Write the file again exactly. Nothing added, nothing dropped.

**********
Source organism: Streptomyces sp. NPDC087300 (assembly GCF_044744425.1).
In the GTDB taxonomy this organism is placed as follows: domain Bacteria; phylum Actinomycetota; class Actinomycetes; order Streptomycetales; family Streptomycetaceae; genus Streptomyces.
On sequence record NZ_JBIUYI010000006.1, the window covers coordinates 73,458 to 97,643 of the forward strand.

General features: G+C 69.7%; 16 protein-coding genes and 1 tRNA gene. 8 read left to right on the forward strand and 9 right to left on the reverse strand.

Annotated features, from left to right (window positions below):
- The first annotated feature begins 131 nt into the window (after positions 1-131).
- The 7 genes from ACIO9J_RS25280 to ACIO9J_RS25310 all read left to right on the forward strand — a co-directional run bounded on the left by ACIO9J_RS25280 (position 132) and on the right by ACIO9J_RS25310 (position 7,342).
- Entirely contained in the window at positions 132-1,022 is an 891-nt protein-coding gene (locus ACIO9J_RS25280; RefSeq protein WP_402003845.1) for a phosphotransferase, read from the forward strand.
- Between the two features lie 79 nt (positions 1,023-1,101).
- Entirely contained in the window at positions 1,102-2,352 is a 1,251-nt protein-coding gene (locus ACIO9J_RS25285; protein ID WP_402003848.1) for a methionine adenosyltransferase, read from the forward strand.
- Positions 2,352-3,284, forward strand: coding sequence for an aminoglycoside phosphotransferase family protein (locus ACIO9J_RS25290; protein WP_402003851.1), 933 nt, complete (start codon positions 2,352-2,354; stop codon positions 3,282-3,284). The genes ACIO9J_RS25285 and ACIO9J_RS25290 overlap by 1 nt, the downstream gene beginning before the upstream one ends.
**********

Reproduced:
Source organism: Streptomyces sp. NPDC087300 (assembly GCF_044744425.1).
In the GTDB taxonomy this organism is placed as follows: domain Bacteria; phylum Actinomycetota; class Actinomycetes; order Streptomycetales; family Streptomycetaceae; genus Streptomyces.
On sequence record NZ_JBIUYI010000006.1, the window covers coordinates 73,458 to 97,643 of the forward strand.

General features: G+C 69.7%; 16 protein-coding genes and 1 tRNA gene. 8 read left to right on the forward strand and 9 right to left on the reverse strand.

Annotated features, from left to right (window positions below):
- The first annotated feature begins 131 nt into the window (after positions 1-131).
- The 7 genes from ACIO9J_RS25280 to ACIO9J_RS25310 all read left to right on the forward strand — a co-directional run bounded on the left by ACIO9J_RS25280 (position 132) and on the right by ACIO9J_RS25310 (position 7,342).
- Entirely contained in the window at positions 132-1,022 is an 891-nt protein-coding gene (locus ACIO9J_RS25280; RefSeq protein WP_402003845.1) for a phosphotransferase, read from the forward strand.
- Between the two features lie 79 nt (positions 1,023-1,101).
- Entirely contained in the window at positions 1,102-2,352 is a 1,251-nt protein-coding gene (locus ACIO9J_RS25285; protein ID WP_402003848.1) for a methionine adenosyltransferase, read from the forward strand.
- Positions 2,352-3,284, forward strand: coding sequence for an aminoglycoside phosphotransferase family protein (locus ACIO9J_RS25290; protein WP_402003851.1), 933 nt, complete (start codon positions 2,352-2,354; stop codon positions 3,282-3,284). The genes ACIO9J_RS25285 and ACIO9J_RS25290 overlap by 1 nt, the downstream gene beginning before the upstream one ends.